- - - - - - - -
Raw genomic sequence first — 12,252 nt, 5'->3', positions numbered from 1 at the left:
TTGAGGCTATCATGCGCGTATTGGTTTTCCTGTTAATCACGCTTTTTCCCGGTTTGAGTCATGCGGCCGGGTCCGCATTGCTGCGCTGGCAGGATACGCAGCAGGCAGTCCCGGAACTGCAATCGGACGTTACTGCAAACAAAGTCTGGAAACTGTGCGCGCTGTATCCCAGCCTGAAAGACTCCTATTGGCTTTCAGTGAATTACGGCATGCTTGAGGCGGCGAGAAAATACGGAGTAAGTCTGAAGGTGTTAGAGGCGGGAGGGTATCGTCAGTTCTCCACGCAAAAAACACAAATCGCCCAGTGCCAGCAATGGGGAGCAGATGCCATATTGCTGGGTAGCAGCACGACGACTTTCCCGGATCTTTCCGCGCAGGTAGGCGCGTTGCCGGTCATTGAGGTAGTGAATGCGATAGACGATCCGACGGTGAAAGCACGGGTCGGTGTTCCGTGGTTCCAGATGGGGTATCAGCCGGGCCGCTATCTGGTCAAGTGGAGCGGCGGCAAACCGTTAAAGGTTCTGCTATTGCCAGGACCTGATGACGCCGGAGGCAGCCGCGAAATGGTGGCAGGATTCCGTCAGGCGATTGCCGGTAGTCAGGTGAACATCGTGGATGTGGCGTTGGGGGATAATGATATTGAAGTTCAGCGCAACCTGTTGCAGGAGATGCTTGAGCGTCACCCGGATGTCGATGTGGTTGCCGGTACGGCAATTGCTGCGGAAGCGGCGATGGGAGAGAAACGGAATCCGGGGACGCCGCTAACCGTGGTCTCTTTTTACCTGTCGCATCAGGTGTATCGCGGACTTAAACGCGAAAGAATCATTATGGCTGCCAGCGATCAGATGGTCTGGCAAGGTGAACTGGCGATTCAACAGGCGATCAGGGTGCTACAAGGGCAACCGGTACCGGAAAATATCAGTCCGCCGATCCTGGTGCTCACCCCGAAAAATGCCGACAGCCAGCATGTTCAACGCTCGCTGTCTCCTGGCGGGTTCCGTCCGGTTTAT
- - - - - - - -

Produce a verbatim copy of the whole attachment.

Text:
Raw genomic sequence first — 12,252 nt, 5'->3', positions numbered from 1 at the left:
TTGAGGCTATCATGCGCGTATTGGTTTTCCTGTTAATCACGCTTTTTCCCGGTTTGAGTCATGCGGCCGGGTCCGCATTGCTGCGCTGGCAGGATACGCAGCAGGCAGTCCCGGAACTGCAATCGGACGTTACTGCAAACAAAGTCTGGAAACTGTGCGCGCTGTATCCCAGCCTGAAAGACTCCTATTGGCTTTCAGTGAATTACGGCATGCTTGAGGCGGCGAGAAAATACGGAGTAAGTCTGAAGGTGTTAGAGGCGGGAGGGTATCGTCAGTTCTCCACGCAAAAAACACAAATCGCCCAGTGCCAGCAATGGGGAGCAGATGCCATATTGCTGGGTAGCAGCACGACGACTTTCCCGGATCTTTCCGCGCAGGTAGGCGCGTTGCCGGTCATTGAGGTAGTGAATGCGATAGACGATCCGACGGTGAAAGCACGGGTCGGTGTTCCGTGGTTCCAGATGGGGTATCAGCCGGGCCGCTATCTGGTCAAGTGGAGCGGCGGCAAACCGTTAAAGGTTCTGCTATTGCCAGGACCTGATGACGCCGGAGGCAGCCGCGAAATGGTGGCAGGATTCCGTCAGGCGATTGCCGGTAGTCAGGTGAACATCGTGGATGTGGCGTTGGGGGATAATGATATTGAAGTTCAGCGCAACCTGTTGCAGGAGATGCTTGAGCGTCACCCGGATGTCGATGTGGTTGCCGGTACGGCAATTGCTGCGGAAGCGGCGATGGGAGAGAAACGGAATCCGGGGACGCCGCTAACCGTGGTCTCTTTTTACCTGTCGCATCAGGTGTATCGCGGACTTAAACGCGAAAGAATCATTATGGCTGCCAGCGATCAGATGGTCTGGCAAGGTGAACTGGCGATTCAACAGGCGATCAGGGTGCTACAAGGGCAACCGGTACCGGAAAATATCAGTCCGCCGATCCTGGTGCTCACCCCGAAAAATGCCGACAGCCAGCATGTTCAACGCTCGCTGTCTCCTGGCGGGTTCCGTCCGGTTTAT